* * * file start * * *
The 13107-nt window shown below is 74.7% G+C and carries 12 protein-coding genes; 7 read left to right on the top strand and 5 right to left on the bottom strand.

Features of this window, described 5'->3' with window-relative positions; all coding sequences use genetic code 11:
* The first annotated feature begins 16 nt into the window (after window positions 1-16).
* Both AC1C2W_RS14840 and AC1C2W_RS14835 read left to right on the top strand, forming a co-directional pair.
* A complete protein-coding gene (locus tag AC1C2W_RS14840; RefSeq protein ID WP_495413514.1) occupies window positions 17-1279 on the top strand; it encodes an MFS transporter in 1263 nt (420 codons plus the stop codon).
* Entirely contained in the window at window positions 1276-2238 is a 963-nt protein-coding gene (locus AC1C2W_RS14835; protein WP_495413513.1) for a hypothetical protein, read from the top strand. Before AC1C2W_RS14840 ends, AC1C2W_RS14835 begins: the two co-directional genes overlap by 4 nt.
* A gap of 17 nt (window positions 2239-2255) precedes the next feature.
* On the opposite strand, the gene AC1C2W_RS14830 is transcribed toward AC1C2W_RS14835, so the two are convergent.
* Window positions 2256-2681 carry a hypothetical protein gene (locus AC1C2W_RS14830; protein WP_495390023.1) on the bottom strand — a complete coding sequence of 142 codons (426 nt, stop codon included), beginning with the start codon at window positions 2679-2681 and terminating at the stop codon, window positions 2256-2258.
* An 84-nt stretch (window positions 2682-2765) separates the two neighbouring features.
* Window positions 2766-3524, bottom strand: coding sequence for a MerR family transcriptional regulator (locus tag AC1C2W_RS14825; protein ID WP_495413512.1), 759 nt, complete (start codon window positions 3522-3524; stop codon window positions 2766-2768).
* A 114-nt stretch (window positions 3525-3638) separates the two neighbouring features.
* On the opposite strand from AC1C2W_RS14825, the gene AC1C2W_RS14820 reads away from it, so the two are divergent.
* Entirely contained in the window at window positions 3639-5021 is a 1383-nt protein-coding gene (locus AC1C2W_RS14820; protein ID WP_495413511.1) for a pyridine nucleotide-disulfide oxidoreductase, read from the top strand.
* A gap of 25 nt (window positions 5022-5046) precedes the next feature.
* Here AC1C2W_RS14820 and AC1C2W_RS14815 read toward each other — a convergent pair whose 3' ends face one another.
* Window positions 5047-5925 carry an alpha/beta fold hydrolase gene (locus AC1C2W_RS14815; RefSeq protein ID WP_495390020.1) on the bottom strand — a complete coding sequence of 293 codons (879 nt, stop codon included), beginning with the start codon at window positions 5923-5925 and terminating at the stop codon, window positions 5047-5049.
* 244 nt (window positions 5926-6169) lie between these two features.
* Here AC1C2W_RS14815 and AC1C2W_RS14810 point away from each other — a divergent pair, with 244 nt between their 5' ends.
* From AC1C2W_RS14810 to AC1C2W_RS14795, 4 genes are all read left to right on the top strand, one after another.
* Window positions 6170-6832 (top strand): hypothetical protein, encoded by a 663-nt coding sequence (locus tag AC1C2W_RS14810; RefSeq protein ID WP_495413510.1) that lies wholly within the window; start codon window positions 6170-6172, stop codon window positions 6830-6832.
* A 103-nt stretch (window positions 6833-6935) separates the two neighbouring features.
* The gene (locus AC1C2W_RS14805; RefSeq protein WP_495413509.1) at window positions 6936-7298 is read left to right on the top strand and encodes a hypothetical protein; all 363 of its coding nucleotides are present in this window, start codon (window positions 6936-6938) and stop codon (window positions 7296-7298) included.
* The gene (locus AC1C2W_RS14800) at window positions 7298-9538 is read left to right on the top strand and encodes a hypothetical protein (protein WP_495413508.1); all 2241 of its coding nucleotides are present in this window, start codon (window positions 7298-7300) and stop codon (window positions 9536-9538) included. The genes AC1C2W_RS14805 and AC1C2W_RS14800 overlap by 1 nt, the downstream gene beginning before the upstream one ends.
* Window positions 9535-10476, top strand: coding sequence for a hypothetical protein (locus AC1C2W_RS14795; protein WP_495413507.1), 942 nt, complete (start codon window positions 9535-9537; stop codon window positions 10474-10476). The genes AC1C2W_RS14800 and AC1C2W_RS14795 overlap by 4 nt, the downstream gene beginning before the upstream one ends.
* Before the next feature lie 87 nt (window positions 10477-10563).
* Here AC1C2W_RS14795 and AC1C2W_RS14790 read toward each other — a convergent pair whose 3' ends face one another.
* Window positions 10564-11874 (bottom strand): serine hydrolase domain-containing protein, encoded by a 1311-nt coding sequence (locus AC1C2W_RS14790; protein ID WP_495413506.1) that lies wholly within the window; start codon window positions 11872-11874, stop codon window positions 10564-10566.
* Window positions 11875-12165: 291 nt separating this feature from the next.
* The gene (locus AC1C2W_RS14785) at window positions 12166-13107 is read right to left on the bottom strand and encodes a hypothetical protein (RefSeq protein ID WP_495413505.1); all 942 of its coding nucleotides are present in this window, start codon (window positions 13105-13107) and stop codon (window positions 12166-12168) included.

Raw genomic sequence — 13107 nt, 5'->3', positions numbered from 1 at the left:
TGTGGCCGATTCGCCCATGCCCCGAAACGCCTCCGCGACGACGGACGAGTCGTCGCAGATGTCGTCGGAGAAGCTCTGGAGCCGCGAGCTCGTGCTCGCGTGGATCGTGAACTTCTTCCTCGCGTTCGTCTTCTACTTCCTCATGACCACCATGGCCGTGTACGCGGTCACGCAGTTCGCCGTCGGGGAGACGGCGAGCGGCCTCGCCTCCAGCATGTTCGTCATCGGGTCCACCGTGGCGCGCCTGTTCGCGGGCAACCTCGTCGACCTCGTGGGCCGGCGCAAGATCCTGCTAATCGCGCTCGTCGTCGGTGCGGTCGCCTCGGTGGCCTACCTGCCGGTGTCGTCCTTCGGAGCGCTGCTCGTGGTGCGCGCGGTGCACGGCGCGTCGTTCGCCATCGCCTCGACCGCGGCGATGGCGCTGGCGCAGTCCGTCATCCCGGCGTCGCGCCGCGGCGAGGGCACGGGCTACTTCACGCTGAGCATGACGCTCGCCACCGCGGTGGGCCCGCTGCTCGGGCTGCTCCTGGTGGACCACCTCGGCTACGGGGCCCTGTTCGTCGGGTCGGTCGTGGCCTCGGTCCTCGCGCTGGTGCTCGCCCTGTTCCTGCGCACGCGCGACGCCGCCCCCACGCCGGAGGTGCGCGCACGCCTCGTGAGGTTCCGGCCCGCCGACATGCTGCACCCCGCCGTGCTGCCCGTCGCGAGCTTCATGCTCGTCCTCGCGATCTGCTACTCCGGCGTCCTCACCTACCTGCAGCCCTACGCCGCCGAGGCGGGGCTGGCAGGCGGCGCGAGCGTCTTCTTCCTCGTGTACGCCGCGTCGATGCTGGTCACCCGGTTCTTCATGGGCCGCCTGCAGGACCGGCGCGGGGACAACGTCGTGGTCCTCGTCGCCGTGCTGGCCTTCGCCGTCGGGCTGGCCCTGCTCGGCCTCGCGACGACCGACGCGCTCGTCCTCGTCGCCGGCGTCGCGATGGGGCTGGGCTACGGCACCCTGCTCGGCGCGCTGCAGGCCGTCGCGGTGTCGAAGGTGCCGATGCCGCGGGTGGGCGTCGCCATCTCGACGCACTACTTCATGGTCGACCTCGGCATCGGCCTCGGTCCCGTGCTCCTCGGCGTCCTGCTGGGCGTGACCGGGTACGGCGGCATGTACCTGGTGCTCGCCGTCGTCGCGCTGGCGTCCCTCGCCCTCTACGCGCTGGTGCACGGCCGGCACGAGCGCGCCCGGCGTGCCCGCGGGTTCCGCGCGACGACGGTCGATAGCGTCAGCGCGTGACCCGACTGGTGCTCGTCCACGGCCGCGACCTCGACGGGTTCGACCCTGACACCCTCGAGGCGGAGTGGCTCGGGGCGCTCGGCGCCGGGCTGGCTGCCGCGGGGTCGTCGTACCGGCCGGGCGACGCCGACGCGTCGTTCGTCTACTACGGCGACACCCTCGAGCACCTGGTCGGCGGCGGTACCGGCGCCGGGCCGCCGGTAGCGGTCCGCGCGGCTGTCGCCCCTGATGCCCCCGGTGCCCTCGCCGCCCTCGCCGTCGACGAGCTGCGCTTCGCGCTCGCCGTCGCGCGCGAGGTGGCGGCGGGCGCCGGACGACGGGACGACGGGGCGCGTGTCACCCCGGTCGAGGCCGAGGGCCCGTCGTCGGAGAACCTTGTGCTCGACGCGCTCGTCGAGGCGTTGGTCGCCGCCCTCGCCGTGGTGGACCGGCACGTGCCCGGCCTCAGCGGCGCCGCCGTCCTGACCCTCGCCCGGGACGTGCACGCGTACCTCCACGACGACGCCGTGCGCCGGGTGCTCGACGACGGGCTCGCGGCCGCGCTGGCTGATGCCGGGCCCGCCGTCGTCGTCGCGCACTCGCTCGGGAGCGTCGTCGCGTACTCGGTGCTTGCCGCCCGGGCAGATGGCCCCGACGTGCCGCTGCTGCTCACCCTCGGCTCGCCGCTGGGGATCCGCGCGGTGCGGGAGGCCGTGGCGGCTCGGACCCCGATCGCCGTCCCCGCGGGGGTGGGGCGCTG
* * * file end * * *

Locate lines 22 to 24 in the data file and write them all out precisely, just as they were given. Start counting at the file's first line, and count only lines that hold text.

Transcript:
* A 103-nt stretch (window positions 6833-6935) separates the two neighbouring features.
* The gene (locus AC1C2W_RS14805; RefSeq protein WP_495413509.1) at window positions 6936-7298 is read left to right on the top strand and encodes a hypothetical protein; all 363 of its coding nucleotides are present in this window, start codon (window positions 6936-6938) and stop codon (window positions 7296-7298) included.
* The gene (locus AC1C2W_RS14800) at window positions 7298-9538 is read left to right on the top strand and encodes a hypothetical protein (protein WP_495413508.1); all 2241 of its coding nucleotides are present in this window, start codon (window positions 7298-7300) and stop codon (window positions 9536-9538) included. The genes AC1C2W_RS14805 and AC1C2W_RS14800 overlap by 1 nt, the downstream gene beginning before the upstream one ends.